Who installed these and why was at one point a good question. At first it was hard to get clear information on who was responsible. NPS first said VDOT, since it's part of the Wilson Bridge project. Then VDOT said it was NPS, since Jones Point Park is under their jurisdiction. This tug of war lasted until WashCycle regular TurbineBlade (coincidentally a former neighbor of mine) received a letter from VDOT confirming that they were responsible for installation. The letter noted that because the bridge is considered "Critical Infrastructure", additional measures to prevent a terrorist attack were mandated by TSA/Homeland Security. The bike trail bollards are part of those additional measures. That it's VDOT's responsibility was also confirmed in a tweet to me by NPS.

This hasn't sat well with bicyclists and cycling advocates. A meeting at the site was coordinated recently between WABA, the Alexandria Bicycle Pedestrian Advisory Committee, VDOT, and Federal officials, discussed in WABA's blog post linked above. Officials acknowledged the bicycle safety concerns of the bollards but insisted that the bollards must remain and it's too late to make major changes. Instead, VDOT's response to the meeting was to add the plastic bollards on either side, additional striping through the bollards, and the warning signs that are still too close to the bollards:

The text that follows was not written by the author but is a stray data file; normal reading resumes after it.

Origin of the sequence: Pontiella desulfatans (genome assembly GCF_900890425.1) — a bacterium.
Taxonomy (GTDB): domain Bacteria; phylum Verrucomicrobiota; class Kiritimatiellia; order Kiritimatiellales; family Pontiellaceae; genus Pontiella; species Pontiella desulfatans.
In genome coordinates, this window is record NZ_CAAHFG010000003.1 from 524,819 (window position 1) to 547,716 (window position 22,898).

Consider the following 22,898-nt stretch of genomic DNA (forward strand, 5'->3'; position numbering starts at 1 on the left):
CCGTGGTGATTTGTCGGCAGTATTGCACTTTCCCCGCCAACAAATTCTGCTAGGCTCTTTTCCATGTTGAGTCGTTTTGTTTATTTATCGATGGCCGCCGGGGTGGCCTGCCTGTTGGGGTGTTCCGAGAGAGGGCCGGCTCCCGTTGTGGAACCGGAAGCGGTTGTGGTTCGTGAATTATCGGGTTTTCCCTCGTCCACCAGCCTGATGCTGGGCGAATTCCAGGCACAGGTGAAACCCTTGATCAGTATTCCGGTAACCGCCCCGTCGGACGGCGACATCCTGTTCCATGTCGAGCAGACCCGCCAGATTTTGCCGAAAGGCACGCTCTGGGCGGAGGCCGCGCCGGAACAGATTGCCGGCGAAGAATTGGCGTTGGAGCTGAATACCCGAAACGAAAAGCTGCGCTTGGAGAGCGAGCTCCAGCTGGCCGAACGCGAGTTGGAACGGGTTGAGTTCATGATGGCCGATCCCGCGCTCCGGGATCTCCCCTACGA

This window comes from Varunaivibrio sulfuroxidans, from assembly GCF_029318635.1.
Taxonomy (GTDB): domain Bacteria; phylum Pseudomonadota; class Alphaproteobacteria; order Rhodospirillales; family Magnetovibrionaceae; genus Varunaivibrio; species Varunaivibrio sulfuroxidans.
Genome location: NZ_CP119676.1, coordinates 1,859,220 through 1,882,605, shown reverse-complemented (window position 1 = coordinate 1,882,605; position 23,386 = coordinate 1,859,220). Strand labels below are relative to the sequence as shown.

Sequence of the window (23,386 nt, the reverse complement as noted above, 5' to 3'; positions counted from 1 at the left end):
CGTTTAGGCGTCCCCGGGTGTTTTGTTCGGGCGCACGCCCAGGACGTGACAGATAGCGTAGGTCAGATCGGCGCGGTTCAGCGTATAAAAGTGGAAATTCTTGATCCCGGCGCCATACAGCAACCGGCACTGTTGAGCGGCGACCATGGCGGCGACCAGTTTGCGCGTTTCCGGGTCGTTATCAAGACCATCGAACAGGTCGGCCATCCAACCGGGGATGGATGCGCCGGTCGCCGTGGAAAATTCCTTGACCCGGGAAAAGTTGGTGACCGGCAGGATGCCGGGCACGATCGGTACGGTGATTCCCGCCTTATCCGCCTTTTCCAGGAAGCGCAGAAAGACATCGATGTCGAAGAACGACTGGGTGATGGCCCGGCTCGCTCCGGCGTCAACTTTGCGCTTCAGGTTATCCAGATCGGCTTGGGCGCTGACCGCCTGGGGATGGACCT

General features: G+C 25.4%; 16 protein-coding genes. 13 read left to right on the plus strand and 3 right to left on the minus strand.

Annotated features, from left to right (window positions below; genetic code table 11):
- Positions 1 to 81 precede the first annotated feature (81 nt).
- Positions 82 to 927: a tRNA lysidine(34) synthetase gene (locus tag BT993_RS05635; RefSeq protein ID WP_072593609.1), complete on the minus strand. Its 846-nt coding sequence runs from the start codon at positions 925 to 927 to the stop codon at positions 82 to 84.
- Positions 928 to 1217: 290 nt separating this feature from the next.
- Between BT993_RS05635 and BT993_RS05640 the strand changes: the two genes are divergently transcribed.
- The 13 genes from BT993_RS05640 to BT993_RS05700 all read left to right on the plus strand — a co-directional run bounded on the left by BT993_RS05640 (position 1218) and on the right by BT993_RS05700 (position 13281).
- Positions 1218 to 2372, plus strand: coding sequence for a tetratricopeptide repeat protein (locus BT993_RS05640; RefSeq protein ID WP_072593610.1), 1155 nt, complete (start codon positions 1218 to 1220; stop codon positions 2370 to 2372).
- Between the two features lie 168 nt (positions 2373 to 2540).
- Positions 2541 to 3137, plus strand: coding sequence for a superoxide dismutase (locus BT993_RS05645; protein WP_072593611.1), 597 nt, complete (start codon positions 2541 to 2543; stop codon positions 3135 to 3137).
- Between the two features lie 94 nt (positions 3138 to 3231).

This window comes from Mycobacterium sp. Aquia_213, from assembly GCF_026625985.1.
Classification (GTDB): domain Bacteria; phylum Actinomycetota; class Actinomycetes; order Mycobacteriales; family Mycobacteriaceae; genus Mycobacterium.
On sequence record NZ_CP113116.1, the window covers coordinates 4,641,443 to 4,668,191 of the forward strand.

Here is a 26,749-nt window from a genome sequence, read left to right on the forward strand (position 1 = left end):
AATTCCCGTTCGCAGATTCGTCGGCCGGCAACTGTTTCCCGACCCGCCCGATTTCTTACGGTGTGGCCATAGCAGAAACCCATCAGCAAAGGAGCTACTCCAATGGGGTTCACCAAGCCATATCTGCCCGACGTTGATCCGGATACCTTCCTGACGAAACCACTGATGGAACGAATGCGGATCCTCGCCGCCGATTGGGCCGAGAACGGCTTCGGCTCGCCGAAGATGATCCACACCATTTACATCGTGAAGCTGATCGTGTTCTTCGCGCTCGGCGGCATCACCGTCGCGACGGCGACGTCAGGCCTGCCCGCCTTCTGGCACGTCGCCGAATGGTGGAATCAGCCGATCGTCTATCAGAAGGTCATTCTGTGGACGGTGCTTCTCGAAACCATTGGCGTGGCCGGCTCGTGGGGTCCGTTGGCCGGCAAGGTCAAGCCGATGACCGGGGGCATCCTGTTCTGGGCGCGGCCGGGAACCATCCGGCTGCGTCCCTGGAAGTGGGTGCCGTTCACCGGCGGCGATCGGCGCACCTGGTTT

VDOT's "solution".

While the threat of terrorists doing something to the bridge is understandable, the response from Federal and state officials is very excessive compared to the safety concerns the bollards and curbed rock area present to everyday users. In short, officials are sacrificing everyday safety to guard against what is really a very unlikely threat. If Homeland Security and VDOT insist on keeping the bollards, what they need to do is widen the space between bollards so there's less risk of bicyclists crashing into them. The rock curb area also needs to be reduced in size, something that VDOT has agreed to consider.

Second set of bollards on the MVT, north of the Wilson Bridge.

A third set of bollards exists on the connection to Royal St.

I have a full photo set from my "trip to the bollards" on Flickr. All the photos I used in this article are from that photo set.

July 26, 2012

Tales From The Sand

In the grand tradition of Tales From The Sharrows, it is my honor to bring you this unofficial subsidiary post. Perhaps it's the heat getting to me, or something about all this dust and sand, but here it is.